2014: Brazil"s car-crash collapse
2010: Suárez handball
Another infamous handball entered World Cup lore in the 2010 edition of the competition, when Uruguay met Ghana in the quarterfinals in South Africa. Uruguayan star Luis Suárez found himself face to face with an almost-certain goal headed by Ghana"s Dominic Adiyiah after the ball had ping-ponged around the penalty area following a free kick.
So what did the striker do? Standing on the goal line, he instinctively stuck out a hand, swatting the ball away and into the grateful hands of Fernando Muslera, Uruguay"s keeper.
2006: Coup de Boule
Zidane, hero of the 1998 run, was aging and had publicly declared that the match in Berlin would be his last. Walking back to the center of the pitch, the Marco Materazzi can be seen mouthing something to the French captain. Zidane walks on, then pauses, evidently reconsidering his reaction. He turns and then, lowering his head like a bull, rams the Italian squarely in the chest. Cue a downed, writhing Materazzi, and a red card for Zidane in his very final match.Italy went on to win the penalty shootout 5-3.
1998: Bergkamp"s moment of genius
Holland"s quarterfinal against Argentina, in Marseilles" Stade Velodrome. It"s 1-1, approaching the final whistle.
As extra time beckons, from far inside the Dutch half, Frank de Boer pumps a high, long ball forward, expertly finding the outstretched right foot of Dutch master Dennis Bergkamp in the Argentine penalty area. The Arsenal legend stops it dead, transferring it to his left foot as he twists past Roberto Ayala. His third touch, again with his right boot, flicks it past Carlos Roa, the keeper; three perfect touches to take the ball from a speculative punt upfield to what remains one of the ultimate moments of skill ever displayed in a World Cup.
1994: Escobar"s fateful own goal
Another reminder that the World Cup is just as capable of doling out pain as it is joy is the 1994 own goal by Colombian Andrés Escobar. The mistake led to his country"s elimination from the tournament and, ultimately, his murder, and stands out as a tragic departure from an otherwise exciting tournament in the US.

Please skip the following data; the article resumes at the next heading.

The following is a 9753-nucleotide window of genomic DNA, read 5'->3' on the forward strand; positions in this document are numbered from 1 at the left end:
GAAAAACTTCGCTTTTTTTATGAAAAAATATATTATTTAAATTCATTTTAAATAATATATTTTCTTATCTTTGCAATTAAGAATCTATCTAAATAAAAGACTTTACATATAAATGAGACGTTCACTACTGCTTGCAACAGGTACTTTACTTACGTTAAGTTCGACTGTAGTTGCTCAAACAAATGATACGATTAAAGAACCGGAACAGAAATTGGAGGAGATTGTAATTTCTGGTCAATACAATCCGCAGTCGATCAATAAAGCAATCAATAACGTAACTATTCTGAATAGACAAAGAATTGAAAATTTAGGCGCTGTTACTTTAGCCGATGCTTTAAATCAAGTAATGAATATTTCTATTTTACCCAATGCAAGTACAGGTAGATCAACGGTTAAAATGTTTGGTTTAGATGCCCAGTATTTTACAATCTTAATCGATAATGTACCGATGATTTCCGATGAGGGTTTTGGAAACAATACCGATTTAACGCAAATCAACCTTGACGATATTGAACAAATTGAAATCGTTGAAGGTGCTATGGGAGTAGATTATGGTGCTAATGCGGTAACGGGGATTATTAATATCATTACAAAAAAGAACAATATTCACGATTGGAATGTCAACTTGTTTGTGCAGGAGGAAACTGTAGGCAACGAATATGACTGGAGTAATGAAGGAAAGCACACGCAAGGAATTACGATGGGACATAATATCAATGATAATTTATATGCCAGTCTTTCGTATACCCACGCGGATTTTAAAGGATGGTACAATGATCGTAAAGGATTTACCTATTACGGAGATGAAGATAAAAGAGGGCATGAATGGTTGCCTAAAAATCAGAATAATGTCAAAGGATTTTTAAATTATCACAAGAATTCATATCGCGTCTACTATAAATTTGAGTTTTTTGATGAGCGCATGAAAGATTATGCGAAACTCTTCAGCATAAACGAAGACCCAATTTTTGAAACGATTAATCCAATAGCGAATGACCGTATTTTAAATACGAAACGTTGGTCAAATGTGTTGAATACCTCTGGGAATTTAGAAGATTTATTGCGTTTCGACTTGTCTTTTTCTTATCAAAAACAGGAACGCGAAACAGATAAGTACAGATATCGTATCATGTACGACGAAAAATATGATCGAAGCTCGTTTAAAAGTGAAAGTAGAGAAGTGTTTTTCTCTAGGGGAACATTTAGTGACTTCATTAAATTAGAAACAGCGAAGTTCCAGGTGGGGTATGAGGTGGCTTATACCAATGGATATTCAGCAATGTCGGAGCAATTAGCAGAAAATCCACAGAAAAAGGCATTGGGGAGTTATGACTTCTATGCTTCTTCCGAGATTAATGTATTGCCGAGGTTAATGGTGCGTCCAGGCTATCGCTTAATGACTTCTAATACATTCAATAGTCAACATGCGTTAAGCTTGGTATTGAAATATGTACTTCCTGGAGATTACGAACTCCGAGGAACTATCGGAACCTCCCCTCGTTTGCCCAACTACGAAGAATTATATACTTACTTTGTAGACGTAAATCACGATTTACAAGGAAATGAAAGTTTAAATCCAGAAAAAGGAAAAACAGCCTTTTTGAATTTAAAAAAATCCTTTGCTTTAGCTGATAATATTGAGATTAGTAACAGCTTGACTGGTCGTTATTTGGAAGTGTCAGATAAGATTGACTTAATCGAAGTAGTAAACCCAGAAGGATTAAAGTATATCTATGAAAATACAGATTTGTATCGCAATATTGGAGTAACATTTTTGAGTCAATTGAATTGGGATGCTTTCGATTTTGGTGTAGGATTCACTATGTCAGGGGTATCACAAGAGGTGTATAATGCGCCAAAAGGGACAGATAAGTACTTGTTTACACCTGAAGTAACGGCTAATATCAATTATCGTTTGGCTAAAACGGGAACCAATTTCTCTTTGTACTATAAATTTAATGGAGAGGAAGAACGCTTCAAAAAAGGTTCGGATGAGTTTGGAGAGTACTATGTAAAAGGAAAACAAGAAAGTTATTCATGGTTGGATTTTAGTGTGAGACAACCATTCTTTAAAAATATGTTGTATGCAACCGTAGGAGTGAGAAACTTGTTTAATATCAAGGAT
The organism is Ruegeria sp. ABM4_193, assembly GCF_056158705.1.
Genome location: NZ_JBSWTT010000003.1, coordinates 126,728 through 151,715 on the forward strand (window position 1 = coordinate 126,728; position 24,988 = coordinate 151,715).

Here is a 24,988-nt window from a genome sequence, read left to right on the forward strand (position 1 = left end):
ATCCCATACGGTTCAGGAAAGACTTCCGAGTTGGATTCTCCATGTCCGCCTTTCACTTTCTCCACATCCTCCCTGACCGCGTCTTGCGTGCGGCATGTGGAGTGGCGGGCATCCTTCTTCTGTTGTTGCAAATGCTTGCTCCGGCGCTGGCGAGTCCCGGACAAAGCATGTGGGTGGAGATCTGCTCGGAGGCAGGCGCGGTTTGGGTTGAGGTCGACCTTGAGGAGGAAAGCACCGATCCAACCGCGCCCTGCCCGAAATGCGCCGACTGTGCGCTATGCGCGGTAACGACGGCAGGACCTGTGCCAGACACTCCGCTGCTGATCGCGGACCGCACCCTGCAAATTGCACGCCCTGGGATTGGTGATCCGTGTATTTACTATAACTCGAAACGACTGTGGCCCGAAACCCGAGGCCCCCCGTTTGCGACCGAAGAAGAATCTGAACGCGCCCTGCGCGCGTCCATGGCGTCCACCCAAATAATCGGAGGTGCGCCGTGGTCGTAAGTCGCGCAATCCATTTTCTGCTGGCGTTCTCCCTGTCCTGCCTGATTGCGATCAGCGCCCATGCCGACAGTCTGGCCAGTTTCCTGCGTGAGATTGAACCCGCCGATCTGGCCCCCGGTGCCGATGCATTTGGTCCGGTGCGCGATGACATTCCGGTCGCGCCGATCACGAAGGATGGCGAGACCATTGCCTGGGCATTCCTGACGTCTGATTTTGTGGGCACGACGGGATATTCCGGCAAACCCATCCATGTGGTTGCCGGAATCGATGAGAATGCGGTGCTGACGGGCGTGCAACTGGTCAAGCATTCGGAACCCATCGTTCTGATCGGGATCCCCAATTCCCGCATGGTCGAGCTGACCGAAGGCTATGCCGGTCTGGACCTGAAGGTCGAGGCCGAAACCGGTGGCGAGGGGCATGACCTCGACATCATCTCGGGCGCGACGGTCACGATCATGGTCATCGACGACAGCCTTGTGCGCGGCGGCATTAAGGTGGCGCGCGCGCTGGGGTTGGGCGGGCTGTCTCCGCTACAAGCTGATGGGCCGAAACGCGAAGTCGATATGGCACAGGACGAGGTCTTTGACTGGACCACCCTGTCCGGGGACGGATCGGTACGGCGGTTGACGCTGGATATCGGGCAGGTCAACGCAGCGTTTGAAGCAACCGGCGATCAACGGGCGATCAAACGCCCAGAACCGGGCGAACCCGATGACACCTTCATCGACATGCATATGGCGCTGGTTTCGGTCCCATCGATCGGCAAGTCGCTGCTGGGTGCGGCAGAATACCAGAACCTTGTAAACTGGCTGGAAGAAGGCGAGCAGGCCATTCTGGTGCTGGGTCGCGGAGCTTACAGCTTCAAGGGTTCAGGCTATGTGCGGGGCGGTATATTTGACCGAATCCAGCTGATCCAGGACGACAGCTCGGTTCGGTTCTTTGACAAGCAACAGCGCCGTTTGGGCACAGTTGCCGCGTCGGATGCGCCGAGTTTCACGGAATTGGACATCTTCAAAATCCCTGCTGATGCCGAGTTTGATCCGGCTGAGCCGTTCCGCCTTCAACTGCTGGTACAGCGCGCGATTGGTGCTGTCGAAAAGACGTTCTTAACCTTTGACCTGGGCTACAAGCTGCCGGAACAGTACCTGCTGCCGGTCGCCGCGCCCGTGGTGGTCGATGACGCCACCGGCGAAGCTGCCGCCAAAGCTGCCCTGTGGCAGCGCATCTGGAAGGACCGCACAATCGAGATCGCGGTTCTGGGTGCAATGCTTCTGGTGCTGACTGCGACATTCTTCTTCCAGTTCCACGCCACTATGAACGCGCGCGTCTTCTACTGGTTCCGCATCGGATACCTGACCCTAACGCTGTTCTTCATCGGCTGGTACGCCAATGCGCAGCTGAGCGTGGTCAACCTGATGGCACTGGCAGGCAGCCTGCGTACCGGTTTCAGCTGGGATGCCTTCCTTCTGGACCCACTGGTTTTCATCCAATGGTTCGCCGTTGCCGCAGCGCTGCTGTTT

1990: Roger Milla"s celebration
Italia "90 was one of the classiest editions of the World Cup, and was definitely improved by the stylish, hip-swinging celebrations of Cameroonian legend Roger Milla. Prior to his joyous, finger-raised dance at the corner flag or in front of the fans, goal celebrations tended to be wild, unstructured affairs.
At the Mexico World Cup, following a frantic, bed-tempered first half in which both sides spurned chances, Maradona saw an opening a few minutes after the restart. A mis-hit clearance was heading toward earth and the hands of England goalkeeper Peter Shilton when the diminutive Argentine No. 10, already at full steam, leaped to meet the ball, punching it clear of Shilton and into the net.
1974: Cruyff turns on the magic
Dortmund in 1974, in a group game against Sweden. Johan Cruyff, the mercurial Dutchman, bamboozled his opponent with a mind-bending dummy that would come to bear his name -- the Cruyff turn.
1970: Pelé"s wild celebration sets the tone against Italy
Italy and Brazil took center stage on June 21 at Azteca stadium. In the final against Italy in Mexico City, Pelé, playing in his third World Cup final, leaped to meet a long cross from Rivelino, and seemed to hang in front of the goal, before powerfully heading home at the far post.It was the Sele??o"s 100th World Cup goal, and opened the scoring in what would ultimately be a 4-1 rout of Italy.
1966: Geoff Hurst"s controversial goal -- did it cross the line?
Geoff Hurst’s controversial World Cup goal will forever remain a mystery. With the game in extra time, Geoff’s power shot beat the goal keeper, hit the crossbar and bounced straight down, making it virtually impossible to tell if it crossed the line or not.